24th Air Force finds its place in cyberspace

Nearly two years after its launch, the 24th Air Force is defining its role in a rapidly expanding Defense Department cyber infrastructure.

It’s been nearly two years since the 24th Air Force at Lackland Air Force Base, Texas, was certified for operation and began performing its mission as the Air Force component of the U.S. Cyber Command. Since receiving the green light from Air Force Space Command in January 2010, the 24th, headed by Maj. Gen. Suzanne “Zan” Vautrinot, has worked hard to carve its own niche in the government’s cybersecurity framework and to fulfill its mission of defending the Air Force portion of the Defense Department's IT network operations.


Related coverage

Air Force embraces new mindset for cyber warfare 


Col. David Hathaway, the 24th Air Force’s director of operations and plans, said his team is working to fulfill two roles: a combatant responsibility that involves representing the Air Force to U.S. Cyber Command as well as a service commitment to Space Command, which in turn equips the 24th with the technical, training and other resources that enables it to meet its cyber commitments to Cyber Command.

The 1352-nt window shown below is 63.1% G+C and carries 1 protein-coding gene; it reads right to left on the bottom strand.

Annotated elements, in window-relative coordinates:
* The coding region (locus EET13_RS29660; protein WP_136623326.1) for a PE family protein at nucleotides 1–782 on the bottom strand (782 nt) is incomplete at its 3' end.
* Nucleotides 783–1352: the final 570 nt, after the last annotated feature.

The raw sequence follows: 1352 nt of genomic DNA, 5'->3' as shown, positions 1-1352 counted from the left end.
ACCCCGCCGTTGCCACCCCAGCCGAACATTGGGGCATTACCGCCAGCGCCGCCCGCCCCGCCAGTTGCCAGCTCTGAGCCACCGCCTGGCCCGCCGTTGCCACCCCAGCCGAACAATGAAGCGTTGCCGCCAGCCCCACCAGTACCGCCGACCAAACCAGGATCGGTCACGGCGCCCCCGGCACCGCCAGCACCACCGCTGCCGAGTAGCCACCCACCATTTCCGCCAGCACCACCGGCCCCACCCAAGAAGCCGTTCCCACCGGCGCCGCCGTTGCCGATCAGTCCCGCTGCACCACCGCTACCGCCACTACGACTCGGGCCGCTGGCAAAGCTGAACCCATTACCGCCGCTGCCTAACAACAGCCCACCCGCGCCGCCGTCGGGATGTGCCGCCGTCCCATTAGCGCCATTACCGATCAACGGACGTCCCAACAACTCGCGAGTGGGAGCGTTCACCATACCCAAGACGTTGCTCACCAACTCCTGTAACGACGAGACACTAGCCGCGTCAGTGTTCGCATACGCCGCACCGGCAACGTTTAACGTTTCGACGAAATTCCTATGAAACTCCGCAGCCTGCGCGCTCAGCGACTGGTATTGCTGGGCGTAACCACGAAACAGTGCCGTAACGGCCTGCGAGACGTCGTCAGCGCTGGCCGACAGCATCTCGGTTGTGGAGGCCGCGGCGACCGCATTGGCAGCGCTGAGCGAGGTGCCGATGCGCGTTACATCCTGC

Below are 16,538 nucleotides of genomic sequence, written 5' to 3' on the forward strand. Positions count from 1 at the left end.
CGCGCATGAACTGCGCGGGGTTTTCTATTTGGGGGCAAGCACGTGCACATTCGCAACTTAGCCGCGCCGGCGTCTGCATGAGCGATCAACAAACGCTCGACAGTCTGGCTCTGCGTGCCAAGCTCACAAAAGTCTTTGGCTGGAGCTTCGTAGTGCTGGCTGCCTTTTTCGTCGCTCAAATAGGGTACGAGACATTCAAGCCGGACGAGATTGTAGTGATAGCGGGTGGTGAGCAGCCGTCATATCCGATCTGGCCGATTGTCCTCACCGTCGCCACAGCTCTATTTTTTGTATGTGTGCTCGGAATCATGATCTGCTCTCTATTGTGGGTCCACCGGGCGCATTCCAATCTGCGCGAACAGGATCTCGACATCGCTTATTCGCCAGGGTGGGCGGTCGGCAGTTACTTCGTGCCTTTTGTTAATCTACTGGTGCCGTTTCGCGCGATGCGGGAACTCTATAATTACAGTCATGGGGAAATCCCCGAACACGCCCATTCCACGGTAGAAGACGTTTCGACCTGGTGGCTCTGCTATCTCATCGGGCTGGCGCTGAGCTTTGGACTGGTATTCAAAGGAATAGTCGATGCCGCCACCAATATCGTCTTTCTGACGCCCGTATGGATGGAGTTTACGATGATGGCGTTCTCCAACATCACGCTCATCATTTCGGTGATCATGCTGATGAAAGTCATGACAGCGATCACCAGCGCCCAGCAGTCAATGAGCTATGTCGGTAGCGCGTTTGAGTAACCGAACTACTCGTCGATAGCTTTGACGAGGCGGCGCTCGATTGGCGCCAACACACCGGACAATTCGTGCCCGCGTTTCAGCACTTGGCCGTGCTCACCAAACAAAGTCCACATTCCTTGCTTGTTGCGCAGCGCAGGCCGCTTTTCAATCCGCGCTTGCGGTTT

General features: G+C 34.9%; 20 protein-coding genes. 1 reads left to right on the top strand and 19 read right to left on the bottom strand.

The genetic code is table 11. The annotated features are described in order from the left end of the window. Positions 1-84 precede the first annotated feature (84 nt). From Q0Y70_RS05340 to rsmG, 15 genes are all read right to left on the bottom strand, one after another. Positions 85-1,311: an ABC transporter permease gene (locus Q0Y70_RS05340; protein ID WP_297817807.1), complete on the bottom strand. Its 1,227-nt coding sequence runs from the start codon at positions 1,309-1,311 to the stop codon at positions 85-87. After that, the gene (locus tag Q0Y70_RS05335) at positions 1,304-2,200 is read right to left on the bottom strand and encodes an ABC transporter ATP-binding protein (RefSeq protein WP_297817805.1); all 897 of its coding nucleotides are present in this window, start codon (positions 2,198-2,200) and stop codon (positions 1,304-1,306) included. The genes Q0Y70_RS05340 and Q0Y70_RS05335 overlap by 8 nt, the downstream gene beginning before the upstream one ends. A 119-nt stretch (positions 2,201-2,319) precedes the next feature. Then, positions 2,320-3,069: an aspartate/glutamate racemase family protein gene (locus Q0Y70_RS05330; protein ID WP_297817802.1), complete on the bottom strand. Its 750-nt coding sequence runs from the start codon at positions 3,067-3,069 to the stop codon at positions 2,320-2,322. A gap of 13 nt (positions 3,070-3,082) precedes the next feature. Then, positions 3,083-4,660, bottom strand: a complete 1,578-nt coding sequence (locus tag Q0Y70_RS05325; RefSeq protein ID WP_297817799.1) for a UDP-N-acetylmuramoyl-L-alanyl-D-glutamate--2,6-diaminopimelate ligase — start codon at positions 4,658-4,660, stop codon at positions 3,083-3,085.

Mission focus

Despite its dual responsibilities, Hathaway said that as the Air Force’s cyber command, the 24th is always focused on its fundamental mission. “Our job is to operate, defend and extend cyberspace within the Air Force portion of the defense global information grid,” he said, adding that this responsibility includes the requirement to bring secure communications services to wherever they’re needed. “We don’t always sit at home,” he explained. “We have the ability to extend our combat comm wing, the enterprise and the network out to expeditionary locations.”

Meanwhile, the 24th isn’t only a communications services provider; it must also guarantee Air Force personnel, wherever they are located, the highest possible degree of support and security. “It’s more than just providing the wires and the connections and the computers and the phones,” Hathaway said. “We have the same defenses when we’re deployed as we have on critical command and control links at home — it’s truly taking all operating and defend capabilities all the way to the tactical edge.”

Hathaway noted that 400 headquarters personnel oversee three cyber wings with a combined force of more than 5,300 military and civilian members. The 67th Network Warfare Wing is the 24th’s operations arm, equipping forces to conduct network attack, defense and exploitation activities. The unit also handles network training, operations, tactics and management services for AFNetOps/CC and combatant CCs. The 688th Information Operations Wing gives the 24th its information, operations and engineering Infrastructure capabilities. The 689th Combat Communications Wing enables the 24th to extend critical network operations to the tactical edge.